It was an old shed.
Worriers would not enter,
Or if they did,
They would clutch their children’s hands
And be hurriers-through.
Its corrugated skin had seen better days and great days,
Stained and worn thin by the rivulets
That watered the buddleia
That clung for dear life
Where the rivets had given way
To the battling wind
And the weekly AirWear backward-stamp
Of soul boys, good and bad.
The floor was dust and dog-ends, spit and stones,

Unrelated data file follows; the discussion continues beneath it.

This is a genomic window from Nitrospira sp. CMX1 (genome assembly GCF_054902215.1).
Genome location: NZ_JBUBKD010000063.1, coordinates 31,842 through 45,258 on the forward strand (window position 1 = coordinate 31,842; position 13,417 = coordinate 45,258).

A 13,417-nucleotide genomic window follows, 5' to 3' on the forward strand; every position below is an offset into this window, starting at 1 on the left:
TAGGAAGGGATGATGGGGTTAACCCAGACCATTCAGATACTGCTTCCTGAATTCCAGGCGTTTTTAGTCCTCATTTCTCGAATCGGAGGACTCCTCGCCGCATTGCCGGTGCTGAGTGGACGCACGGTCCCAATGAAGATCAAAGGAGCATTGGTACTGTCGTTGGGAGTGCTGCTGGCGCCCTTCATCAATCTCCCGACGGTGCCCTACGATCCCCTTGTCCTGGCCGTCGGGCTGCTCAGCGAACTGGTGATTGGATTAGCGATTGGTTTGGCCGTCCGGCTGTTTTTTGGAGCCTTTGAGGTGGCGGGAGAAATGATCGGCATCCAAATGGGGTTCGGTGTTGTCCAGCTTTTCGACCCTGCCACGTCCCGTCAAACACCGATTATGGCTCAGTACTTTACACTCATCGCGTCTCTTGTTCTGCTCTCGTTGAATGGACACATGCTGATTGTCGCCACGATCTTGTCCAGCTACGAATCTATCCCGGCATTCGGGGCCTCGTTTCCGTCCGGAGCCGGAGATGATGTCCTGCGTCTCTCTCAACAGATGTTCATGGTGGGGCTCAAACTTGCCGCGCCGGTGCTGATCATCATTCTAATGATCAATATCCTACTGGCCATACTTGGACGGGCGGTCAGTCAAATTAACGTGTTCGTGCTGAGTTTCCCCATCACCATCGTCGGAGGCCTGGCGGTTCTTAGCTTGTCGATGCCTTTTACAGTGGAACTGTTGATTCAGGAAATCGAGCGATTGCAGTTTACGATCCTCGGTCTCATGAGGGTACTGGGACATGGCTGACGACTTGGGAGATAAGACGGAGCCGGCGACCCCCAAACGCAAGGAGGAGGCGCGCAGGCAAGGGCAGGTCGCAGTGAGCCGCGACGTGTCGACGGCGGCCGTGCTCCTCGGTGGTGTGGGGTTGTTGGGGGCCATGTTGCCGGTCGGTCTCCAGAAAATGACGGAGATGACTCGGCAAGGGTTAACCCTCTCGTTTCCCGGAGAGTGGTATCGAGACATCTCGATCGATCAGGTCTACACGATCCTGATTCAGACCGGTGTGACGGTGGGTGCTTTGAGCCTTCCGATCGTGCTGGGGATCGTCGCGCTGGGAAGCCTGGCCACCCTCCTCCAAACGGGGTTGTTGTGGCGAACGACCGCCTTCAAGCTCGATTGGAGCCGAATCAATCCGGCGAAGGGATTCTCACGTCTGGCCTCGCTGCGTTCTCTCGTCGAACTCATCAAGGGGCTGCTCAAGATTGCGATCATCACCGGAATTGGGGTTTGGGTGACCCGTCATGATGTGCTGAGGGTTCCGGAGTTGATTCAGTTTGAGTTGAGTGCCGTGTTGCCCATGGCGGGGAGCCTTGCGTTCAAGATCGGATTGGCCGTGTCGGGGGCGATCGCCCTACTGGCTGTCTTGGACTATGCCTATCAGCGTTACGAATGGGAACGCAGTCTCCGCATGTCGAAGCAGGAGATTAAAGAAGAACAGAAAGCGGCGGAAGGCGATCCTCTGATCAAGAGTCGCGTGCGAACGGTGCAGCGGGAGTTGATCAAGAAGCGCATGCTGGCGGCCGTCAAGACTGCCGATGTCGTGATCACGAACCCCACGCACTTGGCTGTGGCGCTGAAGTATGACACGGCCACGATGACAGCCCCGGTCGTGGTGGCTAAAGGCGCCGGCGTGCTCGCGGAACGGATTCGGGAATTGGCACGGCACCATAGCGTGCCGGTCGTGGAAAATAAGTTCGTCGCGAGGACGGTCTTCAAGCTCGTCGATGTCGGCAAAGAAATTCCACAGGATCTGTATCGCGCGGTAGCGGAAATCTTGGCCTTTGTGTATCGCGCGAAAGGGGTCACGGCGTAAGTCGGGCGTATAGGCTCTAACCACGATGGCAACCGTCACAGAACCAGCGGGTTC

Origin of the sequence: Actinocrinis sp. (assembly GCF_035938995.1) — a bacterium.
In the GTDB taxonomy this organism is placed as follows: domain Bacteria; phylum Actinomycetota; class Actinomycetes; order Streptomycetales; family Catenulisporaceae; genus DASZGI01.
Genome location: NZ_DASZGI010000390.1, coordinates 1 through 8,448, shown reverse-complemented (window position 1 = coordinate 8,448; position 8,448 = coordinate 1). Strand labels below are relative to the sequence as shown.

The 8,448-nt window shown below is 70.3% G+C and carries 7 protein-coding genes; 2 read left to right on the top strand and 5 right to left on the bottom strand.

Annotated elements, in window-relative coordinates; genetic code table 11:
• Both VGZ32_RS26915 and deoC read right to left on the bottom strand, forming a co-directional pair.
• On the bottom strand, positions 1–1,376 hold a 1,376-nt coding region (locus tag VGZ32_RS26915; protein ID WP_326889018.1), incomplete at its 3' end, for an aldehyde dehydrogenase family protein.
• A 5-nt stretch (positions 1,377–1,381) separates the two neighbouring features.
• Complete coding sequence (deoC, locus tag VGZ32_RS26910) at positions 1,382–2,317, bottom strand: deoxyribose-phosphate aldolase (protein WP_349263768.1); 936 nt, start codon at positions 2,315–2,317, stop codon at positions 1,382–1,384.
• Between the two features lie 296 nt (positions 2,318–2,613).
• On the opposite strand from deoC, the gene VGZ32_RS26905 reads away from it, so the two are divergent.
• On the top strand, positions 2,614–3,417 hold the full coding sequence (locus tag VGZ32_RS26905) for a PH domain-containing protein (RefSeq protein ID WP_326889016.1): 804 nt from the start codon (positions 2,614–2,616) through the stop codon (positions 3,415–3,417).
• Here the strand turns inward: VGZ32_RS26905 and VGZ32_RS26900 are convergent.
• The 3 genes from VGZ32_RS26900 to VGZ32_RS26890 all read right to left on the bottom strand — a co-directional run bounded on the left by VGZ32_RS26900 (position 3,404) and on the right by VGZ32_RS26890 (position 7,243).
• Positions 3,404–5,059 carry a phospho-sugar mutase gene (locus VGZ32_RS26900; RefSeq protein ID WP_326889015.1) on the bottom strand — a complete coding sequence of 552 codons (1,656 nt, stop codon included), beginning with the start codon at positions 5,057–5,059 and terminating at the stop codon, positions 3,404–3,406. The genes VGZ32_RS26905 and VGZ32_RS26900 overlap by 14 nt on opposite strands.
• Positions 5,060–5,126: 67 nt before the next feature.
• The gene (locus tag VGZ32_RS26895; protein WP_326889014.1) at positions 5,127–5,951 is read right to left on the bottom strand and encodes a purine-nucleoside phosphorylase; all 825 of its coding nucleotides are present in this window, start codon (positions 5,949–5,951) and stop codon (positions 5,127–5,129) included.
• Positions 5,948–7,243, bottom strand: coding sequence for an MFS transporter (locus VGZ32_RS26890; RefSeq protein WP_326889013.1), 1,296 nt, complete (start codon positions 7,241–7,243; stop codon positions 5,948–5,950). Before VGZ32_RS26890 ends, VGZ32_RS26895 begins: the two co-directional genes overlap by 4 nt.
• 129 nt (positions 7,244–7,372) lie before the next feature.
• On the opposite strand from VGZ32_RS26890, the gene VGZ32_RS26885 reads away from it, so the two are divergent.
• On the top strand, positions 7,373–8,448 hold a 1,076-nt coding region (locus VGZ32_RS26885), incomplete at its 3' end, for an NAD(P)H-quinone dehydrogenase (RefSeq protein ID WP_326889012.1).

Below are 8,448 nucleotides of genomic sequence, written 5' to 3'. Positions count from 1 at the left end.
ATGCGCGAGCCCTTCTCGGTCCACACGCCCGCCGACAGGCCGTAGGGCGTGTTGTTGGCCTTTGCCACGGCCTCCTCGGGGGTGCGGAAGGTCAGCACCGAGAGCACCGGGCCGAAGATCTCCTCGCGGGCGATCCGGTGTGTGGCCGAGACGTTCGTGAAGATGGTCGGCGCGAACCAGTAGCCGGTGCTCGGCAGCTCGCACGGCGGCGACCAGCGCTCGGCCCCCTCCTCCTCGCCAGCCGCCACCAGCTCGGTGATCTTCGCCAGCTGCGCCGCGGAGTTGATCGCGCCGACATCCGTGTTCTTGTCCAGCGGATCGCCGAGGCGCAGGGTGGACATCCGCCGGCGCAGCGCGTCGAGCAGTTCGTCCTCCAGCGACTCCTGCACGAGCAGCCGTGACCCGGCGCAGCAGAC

Concrete lumps for tripping,
Hand-crushed polystyrene Bovril cups,
Fossil pies and programmes
Thrown down in the throes
Of ecstasy and disgust.
There is no sign of it now –
Not from the windows on the high street
Or the buildings on the hill.
There is no blue plaque on the wall of the superstore carpark,
Just neat white lines painted for oblivious shoppers.
But there should be.
It should say
Here stood the Farrar End,
That belonged to the people of Bangor.
(Painting by Pete Jones)